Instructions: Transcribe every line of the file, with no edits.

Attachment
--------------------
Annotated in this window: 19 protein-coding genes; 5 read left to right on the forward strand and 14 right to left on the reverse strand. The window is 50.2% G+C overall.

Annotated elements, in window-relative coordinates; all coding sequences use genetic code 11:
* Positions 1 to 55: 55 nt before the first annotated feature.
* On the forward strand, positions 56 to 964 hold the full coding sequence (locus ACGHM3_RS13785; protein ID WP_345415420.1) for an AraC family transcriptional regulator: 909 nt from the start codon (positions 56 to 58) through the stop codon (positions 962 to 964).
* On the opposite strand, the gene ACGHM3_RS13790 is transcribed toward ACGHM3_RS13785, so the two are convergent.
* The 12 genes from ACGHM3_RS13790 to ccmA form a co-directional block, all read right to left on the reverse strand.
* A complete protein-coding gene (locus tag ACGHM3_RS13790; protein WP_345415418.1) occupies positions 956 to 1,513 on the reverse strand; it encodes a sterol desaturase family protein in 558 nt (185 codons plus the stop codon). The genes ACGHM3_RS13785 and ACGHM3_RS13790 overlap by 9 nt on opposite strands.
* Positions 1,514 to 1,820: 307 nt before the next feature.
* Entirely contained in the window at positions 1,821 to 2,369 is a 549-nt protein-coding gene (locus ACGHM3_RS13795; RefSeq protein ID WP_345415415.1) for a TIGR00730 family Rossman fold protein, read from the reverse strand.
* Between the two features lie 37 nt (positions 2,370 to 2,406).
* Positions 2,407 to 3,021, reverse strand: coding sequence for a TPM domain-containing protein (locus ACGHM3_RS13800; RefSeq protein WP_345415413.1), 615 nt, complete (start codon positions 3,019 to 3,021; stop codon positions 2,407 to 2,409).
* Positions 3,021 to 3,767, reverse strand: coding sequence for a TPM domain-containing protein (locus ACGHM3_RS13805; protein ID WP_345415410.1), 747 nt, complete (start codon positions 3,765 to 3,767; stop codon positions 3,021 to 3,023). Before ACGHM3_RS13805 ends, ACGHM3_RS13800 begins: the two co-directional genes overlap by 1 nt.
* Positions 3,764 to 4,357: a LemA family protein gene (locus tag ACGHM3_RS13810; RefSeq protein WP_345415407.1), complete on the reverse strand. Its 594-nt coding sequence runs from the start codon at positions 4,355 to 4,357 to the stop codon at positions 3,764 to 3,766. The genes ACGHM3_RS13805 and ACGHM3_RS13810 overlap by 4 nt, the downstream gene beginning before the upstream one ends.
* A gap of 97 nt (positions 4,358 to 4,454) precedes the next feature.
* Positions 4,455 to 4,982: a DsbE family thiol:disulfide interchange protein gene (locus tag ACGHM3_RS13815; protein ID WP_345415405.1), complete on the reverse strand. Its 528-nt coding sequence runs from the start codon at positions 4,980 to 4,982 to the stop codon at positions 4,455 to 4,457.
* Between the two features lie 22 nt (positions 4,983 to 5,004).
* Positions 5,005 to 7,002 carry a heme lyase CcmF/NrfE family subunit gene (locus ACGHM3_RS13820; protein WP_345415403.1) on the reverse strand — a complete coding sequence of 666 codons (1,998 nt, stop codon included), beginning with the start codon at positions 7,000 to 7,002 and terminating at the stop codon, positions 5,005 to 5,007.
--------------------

Annotated in this window: 19 protein-coding genes; 5 read left to right on the forward strand and 14 right to left on the reverse strand. The window is 50.2% G+C overall.

Annotated elements, in window-relative coordinates; all coding sequences use genetic code 11:
* Positions 1 to 55: 55 nt before the first annotated feature.
* On the forward strand, positions 56 to 964 hold the full coding sequence (locus ACGHM3_RS13785; protein ID WP_345415420.1) for an AraC family transcriptional regulator: 909 nt from the start codon (positions 56 to 58) through the stop codon (positions 962 to 964).
* On the opposite strand, the gene ACGHM3_RS13790 is transcribed toward ACGHM3_RS13785, so the two are convergent.
* The 12 genes from ACGHM3_RS13790 to ccmA form a co-directional block, all read right to left on the reverse strand.
* A complete protein-coding gene (locus tag ACGHM3_RS13790; protein WP_345415418.1) occupies positions 956 to 1,513 on the reverse strand; it encodes a sterol desaturase family protein in 558 nt (185 codons plus the stop codon). The genes ACGHM3_RS13785 and ACGHM3_RS13790 overlap by 9 nt on opposite strands.
* Positions 1,514 to 1,820: 307 nt before the next feature.
* Entirely contained in the window at positions 1,821 to 2,369 is a 549-nt protein-coding gene (locus ACGHM3_RS13795; RefSeq protein ID WP_345415415.1) for a TIGR00730 family Rossman fold protein, read from the reverse strand.
* Between the two features lie 37 nt (positions 2,370 to 2,406).
* Positions 2,407 to 3,021, reverse strand: coding sequence for a TPM domain-containing protein (locus ACGHM3_RS13800; RefSeq protein WP_345415413.1), 615 nt, complete (start codon positions 3,019 to 3,021; stop codon positions 2,407 to 2,409).
* Positions 3,021 to 3,767, reverse strand: coding sequence for a TPM domain-containing protein (locus ACGHM3_RS13805; protein ID WP_345415410.1), 747 nt, complete (start codon positions 3,765 to 3,767; stop codon positions 3,021 to 3,023). Before ACGHM3_RS13805 ends, ACGHM3_RS13800 begins: the two co-directional genes overlap by 1 nt.
* Positions 3,764 to 4,357: a LemA family protein gene (locus tag ACGHM3_RS13810; RefSeq protein WP_345415407.1), complete on the reverse strand. Its 594-nt coding sequence runs from the start codon at positions 4,355 to 4,357 to the stop codon at positions 3,764 to 3,766. The genes ACGHM3_RS13805 and ACGHM3_RS13810 overlap by 4 nt, the downstream gene beginning before the upstream one ends.
* A gap of 97 nt (positions 4,358 to 4,454) precedes the next feature.
* Positions 4,455 to 4,982: a DsbE family thiol:disulfide interchange protein gene (locus tag ACGHM3_RS13815; protein ID WP_345415405.1), complete on the reverse strand. Its 528-nt coding sequence runs from the start codon at positions 4,980 to 4,982 to the stop codon at positions 4,455 to 4,457.
* Between the two features lie 22 nt (positions 4,983 to 5,004).
* Positions 5,005 to 7,002 carry a heme lyase CcmF/NrfE family subunit gene (locus ACGHM3_RS13820; protein WP_345415403.1) on the reverse strand — a complete coding sequence of 666 codons (1,998 nt, stop codon included), beginning with the start codon at positions 7,000 to 7,002 and terminating at the stop codon, positions 5,005 to 5,007.